James-Gurd-part-2

The Great Delivery and Returns Battleground – Part Two

A few posts ago we started to look at why delivery and returns are such an Achilles’ heel for retailers. In part two, James concludes his look at delivery and further investigates examples of retailers who provide an excellent delivery and returns service.

5. Making returns as easy as 1-2-3

Don’t make customers struggle to send items back to you.

The key challenge is to make returns easy. You need to satisfy the essentials:

  • Clear and easy to follow returns policy
  • The policy is easy to access online with FAQ to answer common enquiries
  • Include a returns label in the original parcel or allow customers to process a return online and then print a returns label/note
  • Make it clear what costs are involved and when they are charged e.g. if customer has to pay for postage of the return
  • Provide a Customer Service email address and phone number for enquiries (Live Chat if you can support it)
  • Ensure your social media channels are integrated with Customer Services so any queries raised via Twitter, Facebook etc get handled promptly (sometimes this requires an internal SLA e.g. Returns issue raised on Twitter will be responded to by a CSA within X hours)
  • Ensure you have an effective goods-in process for processing returns and triggering refunds

You don’t have to offer free returns on every order. There are legal requirements to adhere to but you don’t have an obligation to absorb the costs when people simply change their mind. However, many of the large retailers do this. The decision comes down to affordability and long-term benefit. Is the added cost of providing free returns offset by increased order frequency and value from happy customers?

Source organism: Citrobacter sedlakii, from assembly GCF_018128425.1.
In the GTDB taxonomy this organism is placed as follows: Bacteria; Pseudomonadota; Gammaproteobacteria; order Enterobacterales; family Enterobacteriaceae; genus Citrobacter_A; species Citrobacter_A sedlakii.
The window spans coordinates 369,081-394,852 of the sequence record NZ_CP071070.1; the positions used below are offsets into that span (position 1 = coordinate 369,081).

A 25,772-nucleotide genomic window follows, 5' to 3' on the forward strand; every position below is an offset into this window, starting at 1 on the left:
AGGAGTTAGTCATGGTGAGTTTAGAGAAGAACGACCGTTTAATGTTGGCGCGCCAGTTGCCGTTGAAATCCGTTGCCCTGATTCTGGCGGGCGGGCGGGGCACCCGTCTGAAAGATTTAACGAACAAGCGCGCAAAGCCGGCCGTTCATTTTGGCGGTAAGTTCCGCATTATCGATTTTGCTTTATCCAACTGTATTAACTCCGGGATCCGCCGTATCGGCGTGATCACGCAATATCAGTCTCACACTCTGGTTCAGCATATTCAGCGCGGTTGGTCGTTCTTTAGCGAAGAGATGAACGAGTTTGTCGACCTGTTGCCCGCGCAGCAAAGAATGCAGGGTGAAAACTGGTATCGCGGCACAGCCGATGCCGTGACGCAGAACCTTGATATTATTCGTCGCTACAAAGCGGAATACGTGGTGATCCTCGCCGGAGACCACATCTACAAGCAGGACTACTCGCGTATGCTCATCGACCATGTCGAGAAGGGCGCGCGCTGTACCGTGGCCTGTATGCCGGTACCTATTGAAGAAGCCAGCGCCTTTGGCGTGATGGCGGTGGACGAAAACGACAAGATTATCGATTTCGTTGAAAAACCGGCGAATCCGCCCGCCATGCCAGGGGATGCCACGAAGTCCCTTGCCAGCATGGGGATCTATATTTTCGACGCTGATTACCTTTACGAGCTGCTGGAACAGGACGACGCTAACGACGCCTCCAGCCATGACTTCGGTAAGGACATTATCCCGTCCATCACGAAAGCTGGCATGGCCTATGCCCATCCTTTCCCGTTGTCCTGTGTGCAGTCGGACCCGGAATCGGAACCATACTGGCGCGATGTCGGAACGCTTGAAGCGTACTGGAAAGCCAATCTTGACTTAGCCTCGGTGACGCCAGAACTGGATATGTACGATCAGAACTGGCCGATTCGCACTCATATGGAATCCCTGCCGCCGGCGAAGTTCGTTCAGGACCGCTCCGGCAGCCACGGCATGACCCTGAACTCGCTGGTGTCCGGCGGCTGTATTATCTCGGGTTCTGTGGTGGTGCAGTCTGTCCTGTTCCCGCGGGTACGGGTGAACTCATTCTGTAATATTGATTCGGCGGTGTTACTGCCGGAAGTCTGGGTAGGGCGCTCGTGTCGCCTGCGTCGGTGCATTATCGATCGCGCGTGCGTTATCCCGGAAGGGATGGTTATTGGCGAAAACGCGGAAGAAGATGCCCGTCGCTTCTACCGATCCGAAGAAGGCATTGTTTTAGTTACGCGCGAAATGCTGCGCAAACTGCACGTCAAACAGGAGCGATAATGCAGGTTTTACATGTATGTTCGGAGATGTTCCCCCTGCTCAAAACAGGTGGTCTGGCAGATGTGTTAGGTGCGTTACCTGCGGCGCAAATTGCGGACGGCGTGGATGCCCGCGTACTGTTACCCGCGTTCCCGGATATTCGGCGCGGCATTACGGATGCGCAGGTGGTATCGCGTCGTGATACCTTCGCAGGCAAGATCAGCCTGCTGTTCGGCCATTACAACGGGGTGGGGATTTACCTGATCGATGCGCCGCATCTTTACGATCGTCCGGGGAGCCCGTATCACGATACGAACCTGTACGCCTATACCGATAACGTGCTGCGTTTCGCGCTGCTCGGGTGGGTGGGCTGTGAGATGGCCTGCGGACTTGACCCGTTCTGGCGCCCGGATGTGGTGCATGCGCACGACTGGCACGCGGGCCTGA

You need to think about customer perception when detailing your returns policy. For example, Wiggle’s returns instructions explain, “All used items must be cleaned before returning to us, we cannot deal with any dirty items and they will be returned to you”. Is this really a logical? What about a recent order we placed where two of the items were faulty – the product split along the seams. It obviously can’t be resold, so why would it need to be cleaned?

6. Connecting the dots in multi-channel

The complexity of handling delivery and returns increases for multi-channel retailers. The following challenges are raised:

  • How do you integrate online and offline for a seamless customer experience?
  • What technology do you need in place to manage the process?
  • What logistics are required to ensure orders are accurately managed?
  • How do you ensure all store staff are properly trained to handle cross-channel orders?

House of Fraser has embraced multi-channel to provide customers with a reliable service. The Buy & Collect service is a good example – you can order online and arrange delivery to any store you want. Order progress is communicated clearly at each step via email and SMS, if you provide a mobile number. As soon as the order is available in-store, you get a final confirmation including the order number.

Buy & Collect at House of Fraser